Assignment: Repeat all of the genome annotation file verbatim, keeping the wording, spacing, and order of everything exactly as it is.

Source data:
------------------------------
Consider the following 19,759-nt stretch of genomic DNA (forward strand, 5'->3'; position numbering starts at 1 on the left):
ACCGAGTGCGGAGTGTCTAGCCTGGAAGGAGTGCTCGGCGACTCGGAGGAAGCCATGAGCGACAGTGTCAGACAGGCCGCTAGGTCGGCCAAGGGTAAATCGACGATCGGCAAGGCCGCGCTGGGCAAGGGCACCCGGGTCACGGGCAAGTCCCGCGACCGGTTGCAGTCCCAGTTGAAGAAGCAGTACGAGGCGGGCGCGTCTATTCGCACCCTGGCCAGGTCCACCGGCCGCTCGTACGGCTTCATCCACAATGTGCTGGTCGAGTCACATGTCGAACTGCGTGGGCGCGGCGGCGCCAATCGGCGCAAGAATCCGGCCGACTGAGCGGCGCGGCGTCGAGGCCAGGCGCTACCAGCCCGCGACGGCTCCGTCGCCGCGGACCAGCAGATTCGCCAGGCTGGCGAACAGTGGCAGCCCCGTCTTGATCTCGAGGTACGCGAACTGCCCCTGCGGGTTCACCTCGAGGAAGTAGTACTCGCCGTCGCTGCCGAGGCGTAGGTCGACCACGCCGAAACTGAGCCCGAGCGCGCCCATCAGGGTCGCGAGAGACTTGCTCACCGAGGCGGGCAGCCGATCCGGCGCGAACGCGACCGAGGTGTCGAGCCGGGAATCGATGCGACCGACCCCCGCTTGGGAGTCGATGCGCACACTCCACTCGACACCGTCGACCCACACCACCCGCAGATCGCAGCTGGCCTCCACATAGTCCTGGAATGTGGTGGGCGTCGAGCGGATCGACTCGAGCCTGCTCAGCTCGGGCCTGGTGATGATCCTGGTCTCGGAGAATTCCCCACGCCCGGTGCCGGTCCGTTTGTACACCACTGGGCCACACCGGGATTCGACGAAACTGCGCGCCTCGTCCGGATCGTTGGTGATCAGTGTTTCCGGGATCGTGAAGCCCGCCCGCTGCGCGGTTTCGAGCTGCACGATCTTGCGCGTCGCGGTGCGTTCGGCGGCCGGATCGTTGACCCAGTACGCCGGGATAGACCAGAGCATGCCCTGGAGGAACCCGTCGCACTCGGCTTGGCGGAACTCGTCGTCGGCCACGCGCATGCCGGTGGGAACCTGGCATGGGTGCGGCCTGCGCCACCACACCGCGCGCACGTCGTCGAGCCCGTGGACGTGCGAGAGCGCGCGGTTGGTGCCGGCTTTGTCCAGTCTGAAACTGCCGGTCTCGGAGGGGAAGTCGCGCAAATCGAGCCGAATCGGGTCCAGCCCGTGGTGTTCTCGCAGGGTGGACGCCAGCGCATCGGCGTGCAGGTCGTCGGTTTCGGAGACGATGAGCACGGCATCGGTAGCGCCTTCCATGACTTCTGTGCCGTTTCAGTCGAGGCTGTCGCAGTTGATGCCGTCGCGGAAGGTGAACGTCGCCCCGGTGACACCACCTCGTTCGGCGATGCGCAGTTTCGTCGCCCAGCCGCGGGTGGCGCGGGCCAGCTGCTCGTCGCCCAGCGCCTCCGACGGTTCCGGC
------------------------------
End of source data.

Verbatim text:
Consider the following 19,759-nt stretch of genomic DNA (forward strand, 5'->3'; position numbering starts at 1 on the left):
ACCGAGTGCGGAGTGTCTAGCCTGGAAGGAGTGCTCGGCGACTCGGAGGAAGCCATGAGCGACAGTGTCAGACAGGCCGCTAGGTCGGCCAAGGGTAAATCGACGATCGGCAAGGCCGCGCTGGGCAAGGGCACCCGGGTCACGGGCAAGTCCCGCGACCGGTTGCAGTCCCAGTTGAAGAAGCAGTACGAGGCGGGCGCGTCTATTCGCACCCTGGCCAGGTCCACCGGCCGCTCGTACGGCTTCATCCACAATGTGCTGGTCGAGTCACATGTCGAACTGCGTGGGCGCGGCGGCGCCAATCGGCGCAAGAATCCGGCCGACTGAGCGGCGCGGCGTCGAGGCCAGGCGCTACCAGCCCGCGACGGCTCCGTCGCCGCGGACCAGCAGATTCGCCAGGCTGGCGAACAGTGGCAGCCCCGTCTTGATCTCGAGGTACGCGAACTGCCCCTGCGGGTTCACCTCGAGGAAGTAGTACTCGCCGTCGCTGCCGAGGCGTAGGTCGACCACGCCGAAACTGAGCCCGAGCGCGCCCATCAGGGTCGCGAGAGACTTGCTCACCGAGGCGGGCAGCCGATCCGGCGCGAACGCGACCGAGGTGTCGAGCCGGGAATCGATGCGACCGACCCCCGCTTGGGAGTCGATGCGCACACTCCACTCGACACCGTCGACCCACACCACCCGCAGATCGCAGCTGGCCTCCACATAGTCCTGGAATGTGGTGGGCGTCGAGCGGATCGACTCGAGCCTGCTCAGCTCGGGCCTGGTGATGATCCTGGTCTCGGAGAATTCCCCACGCCCGGTGCCGGTCCGTTTGTACACCACTGGGCCACACCGGGATTCGACGAAACTGCGCGCCTCGTCCGGATCGTTGGTGATCAGTGTTTCCGGGATCGTGAAGCCCGCCCGCTGCGCGGTTTCGAGCTGCACGATCTTGCGCGTCGCGGTGCGTTCGGCGGCCGGATCGTTGACCCAGTACGCCGGGATAGACCAGAGCATGCCCTGGAGGAACCCGTCGCACTCGGCTTGGCGGAACTCGTCGTCGGCCACGCGCATGCCGGTGGGAACCTGGCATGGGTGCGGCCTGCGCCACCACACCGCGCGCACGTCGTCGAGCCCGTGGACGTGCGAGAGCGCGCGGTTGGTGCCGGCTTTGTCCAGTCTGAAACTGCCGGTCTCGGAGGGGAAGTCGCGCAAATCGAGCCGAATCGGGTCCAGCCCGTGGTGTTCTCGCAGGGTGGACGCCAGCGCATCGGCGTGCAGGTCGTCGGTTTCGGAGACGATGAGCACGGCATCGGTAGCGCCTTCCATGACTTCTGTGCCGTTTCAGTCGAGGCTGTCGCAGTTGATGCCGTCGCGGAAGGTGAACGTCGCCCCGGTGACACCACCTCGTTCGGCGATGCGCAGTTTCGTCGCCCAGCCGCGGGTGGCGCGGGCCAGCTGCTCGTCGCCCAGCGCCTCCGACGGTTCCGGC